Electronic Toys Affect Language In Infant Playtime

Posted: Dec 30 2015, 12:17pm CST | by , in News | Latest Science News

Electronic Toys Affect Language in Infant Playtime
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  • Toys and their Effects on the Linguistic Spectrum of the Child at Play

Toys and the effects they have on the linguistic spectrum of the child at play are manifold indeed. The child learns through interaction with the environment and by manipulating different types of toys.

All the electronic toys that spoke mechanically, lit up and spouted jingles were associated with less language skills in the children who played with them.

However, books, wooden figurines and blocks such as LEGO helped the children who handled them gain linguistic skills that came in handy later on in life.

Nowadays we live in times of fast cash, fast food and the dangers of life in the fast lane aka Hollywood. Direct interaction between parents and children is limited due to deadlines, office assignments, tight schedules and other financial constraints not to mention daily tensions.

Optimal interaction between kids and their parents is of the essence in such critical times of stress and strain. An experiment was carried out in which 26 parents with little children were studied.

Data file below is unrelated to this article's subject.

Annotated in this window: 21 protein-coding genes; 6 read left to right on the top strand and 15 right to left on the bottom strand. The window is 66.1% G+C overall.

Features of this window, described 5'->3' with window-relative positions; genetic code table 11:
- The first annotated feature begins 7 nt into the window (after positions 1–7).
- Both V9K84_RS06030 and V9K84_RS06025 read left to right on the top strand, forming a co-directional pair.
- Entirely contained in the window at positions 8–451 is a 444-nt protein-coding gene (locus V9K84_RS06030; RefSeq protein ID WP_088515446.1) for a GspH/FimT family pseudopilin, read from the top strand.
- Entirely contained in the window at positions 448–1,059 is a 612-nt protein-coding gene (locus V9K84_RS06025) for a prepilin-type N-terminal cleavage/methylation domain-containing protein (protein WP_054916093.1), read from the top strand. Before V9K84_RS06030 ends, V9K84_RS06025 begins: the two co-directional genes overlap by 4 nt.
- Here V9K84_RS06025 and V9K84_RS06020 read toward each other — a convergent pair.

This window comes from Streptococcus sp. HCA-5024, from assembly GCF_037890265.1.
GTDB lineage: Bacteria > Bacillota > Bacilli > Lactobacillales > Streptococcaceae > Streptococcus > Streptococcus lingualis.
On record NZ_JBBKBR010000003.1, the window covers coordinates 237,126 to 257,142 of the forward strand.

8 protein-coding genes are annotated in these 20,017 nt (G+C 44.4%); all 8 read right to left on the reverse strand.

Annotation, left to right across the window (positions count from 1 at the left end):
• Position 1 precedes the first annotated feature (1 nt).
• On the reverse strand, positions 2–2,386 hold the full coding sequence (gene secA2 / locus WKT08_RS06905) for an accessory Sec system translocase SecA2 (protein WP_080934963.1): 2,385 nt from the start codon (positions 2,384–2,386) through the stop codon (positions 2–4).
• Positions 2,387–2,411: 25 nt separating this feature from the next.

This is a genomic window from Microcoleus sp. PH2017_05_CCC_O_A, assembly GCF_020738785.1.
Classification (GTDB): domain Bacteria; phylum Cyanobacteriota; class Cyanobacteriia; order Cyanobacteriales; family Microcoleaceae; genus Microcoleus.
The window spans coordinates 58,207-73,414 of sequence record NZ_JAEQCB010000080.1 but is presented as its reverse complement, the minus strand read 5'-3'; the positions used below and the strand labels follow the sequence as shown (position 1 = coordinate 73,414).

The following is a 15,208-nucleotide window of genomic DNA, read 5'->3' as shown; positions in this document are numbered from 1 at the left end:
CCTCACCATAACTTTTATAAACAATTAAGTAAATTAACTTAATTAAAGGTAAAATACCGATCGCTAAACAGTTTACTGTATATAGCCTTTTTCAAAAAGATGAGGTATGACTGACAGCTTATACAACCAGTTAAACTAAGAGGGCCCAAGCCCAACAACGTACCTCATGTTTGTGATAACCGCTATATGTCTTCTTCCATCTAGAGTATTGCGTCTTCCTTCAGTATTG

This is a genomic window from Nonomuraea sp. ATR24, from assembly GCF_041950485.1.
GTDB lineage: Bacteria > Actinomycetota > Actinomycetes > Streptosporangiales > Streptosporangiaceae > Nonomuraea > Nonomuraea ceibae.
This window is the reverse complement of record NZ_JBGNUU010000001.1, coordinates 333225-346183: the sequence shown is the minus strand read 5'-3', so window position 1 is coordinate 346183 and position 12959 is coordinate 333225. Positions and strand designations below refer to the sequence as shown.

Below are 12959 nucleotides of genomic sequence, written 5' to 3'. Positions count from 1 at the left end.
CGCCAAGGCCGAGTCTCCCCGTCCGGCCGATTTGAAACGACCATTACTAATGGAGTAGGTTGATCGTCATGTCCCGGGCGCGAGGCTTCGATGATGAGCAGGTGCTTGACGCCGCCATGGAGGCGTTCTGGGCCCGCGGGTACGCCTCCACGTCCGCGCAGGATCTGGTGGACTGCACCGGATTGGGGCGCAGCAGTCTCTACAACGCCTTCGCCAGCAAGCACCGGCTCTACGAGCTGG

The children were 10 to 16 months old. Audio recordings provided the researchers with clues as to the levels of intimacy and warmth between parents and their infants at home.

Three sorts of toys were given to the participants. These consisted of: electronic gadgets, traditional devices and finally story books with nursery rhymes and fairy tales in them.

When the electronic toys were used, fewer words were exchanged and less banter occurred. It may have been quite stimulating but it was not a very human or warm experience.

But when children played with traditional toys and heard stories from their parents, the effects were much better. They displayed greater language skills and built a social and human ability to relate with others which was impressive.

Children even produced less vocal responses when they played with the electronic items. It was as if they had become slaves to the machines as Karl Marx predicted more than a century ago.

Even with the traditional toys, the parental bonding was not as marked as it was when these selfsame parents read out stories from interesting books to their children.

There are a few loopholes in this experiment though. The sample of participants is too limited to be of use-value in generalizing the results. However, the bee has been put in the bonnet.

There is strength and force behind traditions and so traditional toys are the ideal companions of little tykes. And as for books, they contain the wisdom of the entire human race in a concentrated form.

So they are absolutely the best friends that kids (and adults) have on a lonely planet. Everyone will let you down except for books which will provide you comfort and solace in these extremely narcissistic and isolationist times.

The findings of this study were published in The Journal of the American Medical Association (JAMA).

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<a href="/latest_stories/all/all/20" rel="author">Sumayah Aamir</a>
Sumayah Aamir (Google+) has deep experience in analyzing the latest trends.




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